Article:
She has worked as a bartender, a blackjack dealer, a pit boss, a street cop, a detective, a computer forensics specialist, a crime scene investigator, and a morgue assistant, which means that she's seen more than her share of what humans can do to each other and to themselves. She won the marksmanship award in her Police Academy class, has a black belt in Hapkido, has handled numerous dead bodies in various states of decomposition, and can't rollerblade to save her life.

She presently lives in south Louisiana with her husband and her daughter where she is deeply grateful for the existence of air conditioning.

Entry #3 -- The Education of Rebecca Cavendish by Alice Leakey

The Education of Rebecca Cavendish was written by Myke Cole.

Myke is the author of the Shadow Ops series which includes Control Point and its sequel Fortress Frontier, in addition to several short stories. As a secu­rity con­tractor, gov­ern­ment civilian and mil­i­tary officer, Myke’s career has run the gamut from Coun­tert­er­rorism to Cyber War­fare to Fed­eral Law Enforce­ment. He’s done three tours in Iraq and was recalled to serve during the Deep­water Horizon oil spill.

All that con­flict can wear a guy out. Thank good­ness for fan­tasy novels, comic books, late night games of Dun­geons and Dragons and lots of angst fueled writing.

Entry #2 -- The Ballad of Sophie Nu by Dirigible Elephant


The Ballad of Sophie Nu was written by Mark Lawrence.

Mark is the author of Prince of Thorns, which is his first published novel. It is the beginning of a projected trilogy following the fortunes of Honorous Jorg Ancrath. The second book in the series King of Thorns was published last year and will be followed by Emperor of Thorns in August 2013.

Mark is married with four children, one of whom is severely disabled. His day job is as a research scientist focused on various rather intractable problems in the field of artificial intelligence. He has held secret level clearance with both US and UK governments. At one point he was qualified to say 'this isn't rocket science ... oh wait, it actually is'.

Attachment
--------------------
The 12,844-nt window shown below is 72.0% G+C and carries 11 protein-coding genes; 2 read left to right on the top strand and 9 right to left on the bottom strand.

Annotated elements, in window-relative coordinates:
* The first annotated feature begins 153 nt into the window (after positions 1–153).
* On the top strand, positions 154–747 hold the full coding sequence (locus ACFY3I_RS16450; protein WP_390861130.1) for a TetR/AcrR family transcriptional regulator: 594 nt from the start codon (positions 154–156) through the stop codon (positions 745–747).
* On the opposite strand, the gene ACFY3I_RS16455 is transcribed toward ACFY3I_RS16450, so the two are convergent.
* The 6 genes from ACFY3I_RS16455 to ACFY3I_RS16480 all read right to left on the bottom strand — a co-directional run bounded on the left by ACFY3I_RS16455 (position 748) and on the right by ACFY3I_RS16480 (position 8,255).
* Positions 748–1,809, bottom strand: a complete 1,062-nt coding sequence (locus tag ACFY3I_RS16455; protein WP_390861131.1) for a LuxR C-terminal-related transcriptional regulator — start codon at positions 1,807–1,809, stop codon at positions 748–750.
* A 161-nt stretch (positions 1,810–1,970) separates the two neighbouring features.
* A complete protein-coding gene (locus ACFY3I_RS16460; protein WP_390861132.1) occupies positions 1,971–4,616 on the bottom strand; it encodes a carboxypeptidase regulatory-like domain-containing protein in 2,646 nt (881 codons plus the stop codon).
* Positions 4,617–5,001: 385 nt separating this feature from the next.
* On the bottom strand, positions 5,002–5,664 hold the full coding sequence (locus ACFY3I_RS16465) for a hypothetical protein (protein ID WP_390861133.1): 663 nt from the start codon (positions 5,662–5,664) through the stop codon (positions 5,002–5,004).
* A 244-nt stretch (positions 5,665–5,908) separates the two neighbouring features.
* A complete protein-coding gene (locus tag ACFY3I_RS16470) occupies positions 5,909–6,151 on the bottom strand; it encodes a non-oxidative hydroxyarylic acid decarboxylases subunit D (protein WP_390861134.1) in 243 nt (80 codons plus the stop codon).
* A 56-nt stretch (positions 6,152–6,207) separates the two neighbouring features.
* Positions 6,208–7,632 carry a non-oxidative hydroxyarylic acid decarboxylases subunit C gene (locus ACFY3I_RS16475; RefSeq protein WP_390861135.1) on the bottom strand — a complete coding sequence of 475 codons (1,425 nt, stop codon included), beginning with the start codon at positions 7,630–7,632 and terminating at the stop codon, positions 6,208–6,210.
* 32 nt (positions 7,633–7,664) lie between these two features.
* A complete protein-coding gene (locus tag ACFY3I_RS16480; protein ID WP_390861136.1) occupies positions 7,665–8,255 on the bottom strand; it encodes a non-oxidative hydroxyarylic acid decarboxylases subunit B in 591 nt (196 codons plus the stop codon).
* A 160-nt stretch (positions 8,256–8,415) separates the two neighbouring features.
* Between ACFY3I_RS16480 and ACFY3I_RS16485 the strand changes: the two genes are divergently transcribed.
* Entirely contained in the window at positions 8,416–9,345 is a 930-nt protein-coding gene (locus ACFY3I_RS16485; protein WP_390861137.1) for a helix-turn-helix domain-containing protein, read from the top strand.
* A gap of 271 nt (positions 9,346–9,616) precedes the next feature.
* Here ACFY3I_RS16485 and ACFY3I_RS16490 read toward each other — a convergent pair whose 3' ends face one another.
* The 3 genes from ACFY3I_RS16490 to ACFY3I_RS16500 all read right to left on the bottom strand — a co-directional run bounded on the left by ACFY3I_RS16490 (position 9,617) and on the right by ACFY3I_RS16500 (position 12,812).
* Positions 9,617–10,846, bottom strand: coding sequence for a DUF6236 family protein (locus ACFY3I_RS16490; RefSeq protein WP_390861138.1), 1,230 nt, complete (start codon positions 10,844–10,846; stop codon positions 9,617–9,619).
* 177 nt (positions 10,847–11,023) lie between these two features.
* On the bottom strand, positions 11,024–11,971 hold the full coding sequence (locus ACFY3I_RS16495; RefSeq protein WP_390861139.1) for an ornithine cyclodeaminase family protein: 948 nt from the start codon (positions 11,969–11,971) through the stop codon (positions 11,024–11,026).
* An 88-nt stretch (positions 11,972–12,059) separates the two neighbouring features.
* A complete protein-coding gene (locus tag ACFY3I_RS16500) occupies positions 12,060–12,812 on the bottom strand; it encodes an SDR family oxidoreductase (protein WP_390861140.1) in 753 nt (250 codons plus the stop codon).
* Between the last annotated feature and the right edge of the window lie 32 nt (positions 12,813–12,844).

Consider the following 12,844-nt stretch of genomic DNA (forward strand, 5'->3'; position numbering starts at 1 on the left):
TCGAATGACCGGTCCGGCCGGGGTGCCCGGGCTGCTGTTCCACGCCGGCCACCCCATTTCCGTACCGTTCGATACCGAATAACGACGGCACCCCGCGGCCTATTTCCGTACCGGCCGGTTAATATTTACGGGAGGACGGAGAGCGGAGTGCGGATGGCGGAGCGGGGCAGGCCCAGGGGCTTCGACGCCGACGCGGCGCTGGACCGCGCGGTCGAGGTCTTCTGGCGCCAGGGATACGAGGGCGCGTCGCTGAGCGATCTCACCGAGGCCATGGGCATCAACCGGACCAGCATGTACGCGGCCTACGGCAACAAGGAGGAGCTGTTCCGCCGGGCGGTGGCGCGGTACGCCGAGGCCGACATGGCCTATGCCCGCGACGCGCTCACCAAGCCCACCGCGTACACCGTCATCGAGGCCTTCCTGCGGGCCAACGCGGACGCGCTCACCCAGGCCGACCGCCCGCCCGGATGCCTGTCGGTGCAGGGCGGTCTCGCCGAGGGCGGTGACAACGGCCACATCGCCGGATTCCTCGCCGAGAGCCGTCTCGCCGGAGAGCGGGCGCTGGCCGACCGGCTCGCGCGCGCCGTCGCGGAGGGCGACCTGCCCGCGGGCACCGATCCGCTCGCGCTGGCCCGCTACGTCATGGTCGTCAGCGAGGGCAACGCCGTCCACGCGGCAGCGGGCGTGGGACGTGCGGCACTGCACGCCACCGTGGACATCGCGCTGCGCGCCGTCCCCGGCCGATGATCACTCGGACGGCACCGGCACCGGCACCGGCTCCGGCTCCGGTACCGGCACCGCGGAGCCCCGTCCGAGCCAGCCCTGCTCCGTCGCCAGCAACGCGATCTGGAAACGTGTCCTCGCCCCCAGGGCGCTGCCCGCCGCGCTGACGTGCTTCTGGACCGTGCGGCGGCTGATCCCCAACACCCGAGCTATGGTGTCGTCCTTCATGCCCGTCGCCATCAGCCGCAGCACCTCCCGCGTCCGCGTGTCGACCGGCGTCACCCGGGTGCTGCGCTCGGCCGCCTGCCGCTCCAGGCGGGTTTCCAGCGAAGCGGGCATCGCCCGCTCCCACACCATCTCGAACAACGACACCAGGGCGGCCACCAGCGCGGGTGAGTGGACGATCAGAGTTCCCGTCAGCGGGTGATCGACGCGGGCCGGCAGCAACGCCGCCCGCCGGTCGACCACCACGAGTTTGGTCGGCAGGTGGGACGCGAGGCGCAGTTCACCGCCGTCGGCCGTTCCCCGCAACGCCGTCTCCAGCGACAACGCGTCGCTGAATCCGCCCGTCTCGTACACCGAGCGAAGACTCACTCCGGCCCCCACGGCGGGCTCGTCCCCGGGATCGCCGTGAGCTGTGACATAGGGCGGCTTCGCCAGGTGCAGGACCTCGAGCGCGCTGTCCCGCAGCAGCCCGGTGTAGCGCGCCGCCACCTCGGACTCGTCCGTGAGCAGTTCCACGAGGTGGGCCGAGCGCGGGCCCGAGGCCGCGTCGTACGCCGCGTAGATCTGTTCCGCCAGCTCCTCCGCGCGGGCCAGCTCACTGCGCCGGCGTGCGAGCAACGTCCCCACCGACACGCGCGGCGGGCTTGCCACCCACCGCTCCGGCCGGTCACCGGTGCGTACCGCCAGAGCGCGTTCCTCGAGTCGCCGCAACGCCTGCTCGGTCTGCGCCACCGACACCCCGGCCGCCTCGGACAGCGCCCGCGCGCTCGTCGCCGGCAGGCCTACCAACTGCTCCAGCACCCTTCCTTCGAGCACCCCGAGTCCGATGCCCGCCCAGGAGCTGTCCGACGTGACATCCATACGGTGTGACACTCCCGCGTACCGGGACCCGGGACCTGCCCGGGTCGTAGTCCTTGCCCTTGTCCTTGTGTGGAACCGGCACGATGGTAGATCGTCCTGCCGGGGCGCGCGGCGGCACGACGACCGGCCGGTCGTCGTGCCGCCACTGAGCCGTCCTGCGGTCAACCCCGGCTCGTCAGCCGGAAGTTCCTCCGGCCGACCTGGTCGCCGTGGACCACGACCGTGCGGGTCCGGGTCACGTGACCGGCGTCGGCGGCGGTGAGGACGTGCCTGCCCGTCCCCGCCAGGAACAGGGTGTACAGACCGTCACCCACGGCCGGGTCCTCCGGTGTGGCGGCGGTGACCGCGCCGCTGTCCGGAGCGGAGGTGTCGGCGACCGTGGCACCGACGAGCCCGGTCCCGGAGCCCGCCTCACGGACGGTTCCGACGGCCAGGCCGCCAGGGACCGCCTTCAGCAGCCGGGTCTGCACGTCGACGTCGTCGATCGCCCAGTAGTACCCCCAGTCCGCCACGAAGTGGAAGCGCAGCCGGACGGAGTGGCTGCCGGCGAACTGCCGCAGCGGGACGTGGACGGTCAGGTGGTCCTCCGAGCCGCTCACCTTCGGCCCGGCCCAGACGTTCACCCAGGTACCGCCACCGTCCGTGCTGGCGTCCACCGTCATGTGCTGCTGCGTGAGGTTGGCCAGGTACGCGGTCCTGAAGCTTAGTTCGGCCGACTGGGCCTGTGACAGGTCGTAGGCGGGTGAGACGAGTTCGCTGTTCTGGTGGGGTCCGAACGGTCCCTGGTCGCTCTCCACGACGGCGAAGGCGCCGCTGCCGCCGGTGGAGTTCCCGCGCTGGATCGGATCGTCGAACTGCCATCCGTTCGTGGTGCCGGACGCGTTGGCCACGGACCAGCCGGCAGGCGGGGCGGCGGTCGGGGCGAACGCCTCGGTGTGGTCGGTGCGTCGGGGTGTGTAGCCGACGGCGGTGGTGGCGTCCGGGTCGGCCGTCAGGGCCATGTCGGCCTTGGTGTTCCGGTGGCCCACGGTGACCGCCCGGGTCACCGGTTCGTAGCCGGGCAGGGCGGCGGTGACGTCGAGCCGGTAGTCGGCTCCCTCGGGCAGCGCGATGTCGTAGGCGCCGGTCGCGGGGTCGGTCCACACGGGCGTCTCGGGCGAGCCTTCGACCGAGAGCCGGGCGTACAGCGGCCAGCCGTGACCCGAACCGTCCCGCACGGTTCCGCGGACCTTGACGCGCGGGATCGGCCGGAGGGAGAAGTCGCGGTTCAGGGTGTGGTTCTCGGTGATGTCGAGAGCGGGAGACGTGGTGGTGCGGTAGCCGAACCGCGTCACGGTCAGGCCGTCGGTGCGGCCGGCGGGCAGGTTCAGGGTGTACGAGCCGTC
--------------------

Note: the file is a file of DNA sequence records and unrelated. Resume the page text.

Between work and caring for his disabled child, Mark spends his time writing, playing computer games, tending an allotment, brewing beer, and avoiding DIY.

Entry #1 -- Bearna by Jamie Sears

The story Bearna, which was submitted by Mazarkis Williams, was written by a woman. Mazarkis is the (tricksy, tricksy, tricksy) author of the Tower and Knife fantasy series, which includes The Emperor's Knife and its sequel, Knife Sworn. The Tower Broken, book three of the series will be available in late 2013.


I almost forgot!


The great and mighty Random Number Generator chose MC from a comment on Entry #10. MC's comment was "Female, I think."

Based on that comment: can you tell me if MC is a man, or a woman?

PrintView Printer Friendly Version

EmailEmail Article to Friend

Reader Comments (19)

Thank you for organizing this, Teresa!
Wait a minute...was this post written by a man or a woman? ;)

Teresa, thanks for inviting me to participate. It was mad fun.
January 7, 2013 | Unregistered CommenterShiloh Walker
Also worth pointing out that one person got 9 correct answers and nobody got 10 correct. Which given the sample size is well with the expected range. The person who got 9 correct may now believe they have some ability to discriminate gender from writing, but the fact that someone out of the sample did get 9 correct is not at odds with the thesis that everyone was guessing randomly and they were the 'luckiest' one.
January 7, 2013 | Unregistered CommenterMark Lawrence
A fun and thought-provoking experiment, and I have to say I'm heartened that this was the result. I can't remember what I guessed for each of them without going back through the posts, but I don't think I was right more than half the time. Which is exactly as it should be.